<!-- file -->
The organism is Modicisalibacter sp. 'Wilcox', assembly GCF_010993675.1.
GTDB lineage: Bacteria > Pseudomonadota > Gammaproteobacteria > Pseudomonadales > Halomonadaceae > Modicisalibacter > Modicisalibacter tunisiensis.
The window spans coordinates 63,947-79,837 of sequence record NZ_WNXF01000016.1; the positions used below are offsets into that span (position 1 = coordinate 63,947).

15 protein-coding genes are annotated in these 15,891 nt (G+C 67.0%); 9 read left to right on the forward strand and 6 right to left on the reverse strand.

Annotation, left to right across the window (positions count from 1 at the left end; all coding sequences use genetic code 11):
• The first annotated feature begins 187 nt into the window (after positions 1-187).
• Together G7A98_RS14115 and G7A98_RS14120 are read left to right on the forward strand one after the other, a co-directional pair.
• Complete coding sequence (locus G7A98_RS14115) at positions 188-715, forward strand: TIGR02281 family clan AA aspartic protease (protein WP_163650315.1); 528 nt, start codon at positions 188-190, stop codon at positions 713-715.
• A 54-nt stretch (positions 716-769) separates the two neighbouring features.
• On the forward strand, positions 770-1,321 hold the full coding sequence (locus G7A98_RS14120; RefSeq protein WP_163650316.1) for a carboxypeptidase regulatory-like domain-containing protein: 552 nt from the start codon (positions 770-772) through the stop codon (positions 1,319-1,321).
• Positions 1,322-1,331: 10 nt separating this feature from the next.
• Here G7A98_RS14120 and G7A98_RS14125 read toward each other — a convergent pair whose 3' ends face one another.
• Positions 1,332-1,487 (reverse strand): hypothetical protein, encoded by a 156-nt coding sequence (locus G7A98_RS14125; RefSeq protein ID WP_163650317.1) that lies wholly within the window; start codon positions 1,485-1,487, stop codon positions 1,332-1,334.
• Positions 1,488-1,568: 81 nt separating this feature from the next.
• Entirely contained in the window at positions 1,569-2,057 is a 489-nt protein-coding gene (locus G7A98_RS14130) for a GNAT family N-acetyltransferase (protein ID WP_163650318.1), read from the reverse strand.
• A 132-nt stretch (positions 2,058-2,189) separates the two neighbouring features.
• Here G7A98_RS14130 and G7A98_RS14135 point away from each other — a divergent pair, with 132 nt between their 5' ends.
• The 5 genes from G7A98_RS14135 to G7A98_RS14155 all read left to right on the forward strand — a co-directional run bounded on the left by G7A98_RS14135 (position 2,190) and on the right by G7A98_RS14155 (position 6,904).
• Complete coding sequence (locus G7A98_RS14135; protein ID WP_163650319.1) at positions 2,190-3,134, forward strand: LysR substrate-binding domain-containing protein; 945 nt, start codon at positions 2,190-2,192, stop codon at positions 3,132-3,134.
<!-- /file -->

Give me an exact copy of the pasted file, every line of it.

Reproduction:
The organism is Modicisalibacter sp. 'Wilcox', assembly GCF_010993675.1.
GTDB lineage: Bacteria > Pseudomonadota > Gammaproteobacteria > Pseudomonadales > Halomonadaceae > Modicisalibacter > Modicisalibacter tunisiensis.
The window spans coordinates 63,947-79,837 of sequence record NZ_WNXF01000016.1; the positions used below are offsets into that span (position 1 = coordinate 63,947).

15 protein-coding genes are annotated in these 15,891 nt (G+C 67.0%); 9 read left to right on the forward strand and 6 right to left on the reverse strand.

Annotation, left to right across the window (positions count from 1 at the left end; all coding sequences use genetic code 11):
• The first annotated feature begins 187 nt into the window (after positions 1-187).
• Together G7A98_RS14115 and G7A98_RS14120 are read left to right on the forward strand one after the other, a co-directional pair.
• Complete coding sequence (locus G7A98_RS14115) at positions 188-715, forward strand: TIGR02281 family clan AA aspartic protease (protein WP_163650315.1); 528 nt, start codon at positions 188-190, stop codon at positions 713-715.
• A 54-nt stretch (positions 716-769) separates the two neighbouring features.
• On the forward strand, positions 770-1,321 hold the full coding sequence (locus G7A98_RS14120; RefSeq protein WP_163650316.1) for a carboxypeptidase regulatory-like domain-containing protein: 552 nt from the start codon (positions 770-772) through the stop codon (positions 1,319-1,321).
• Positions 1,322-1,331: 10 nt separating this feature from the next.
• Here G7A98_RS14120 and G7A98_RS14125 read toward each other — a convergent pair whose 3' ends face one another.
• Positions 1,332-1,487 (reverse strand): hypothetical protein, encoded by a 156-nt coding sequence (locus G7A98_RS14125; RefSeq protein ID WP_163650317.1) that lies wholly within the window; start codon positions 1,485-1,487, stop codon positions 1,332-1,334.
• Positions 1,488-1,568: 81 nt separating this feature from the next.
• Entirely contained in the window at positions 1,569-2,057 is a 489-nt protein-coding gene (locus G7A98_RS14130) for a GNAT family N-acetyltransferase (protein ID WP_163650318.1), read from the reverse strand.
• A 132-nt stretch (positions 2,058-2,189) separates the two neighbouring features.
• Here G7A98_RS14130 and G7A98_RS14135 point away from each other — a divergent pair, with 132 nt between their 5' ends.
• The 5 genes from G7A98_RS14135 to G7A98_RS14155 all read left to right on the forward strand — a co-directional run bounded on the left by G7A98_RS14135 (position 2,190) and on the right by G7A98_RS14155 (position 6,904).
• Complete coding sequence (locus G7A98_RS14135; protein ID WP_163650319.1) at positions 2,190-3,134, forward strand: LysR substrate-binding domain-containing protein; 945 nt, start codon at positions 2,190-2,192, stop codon at positions 3,132-3,134.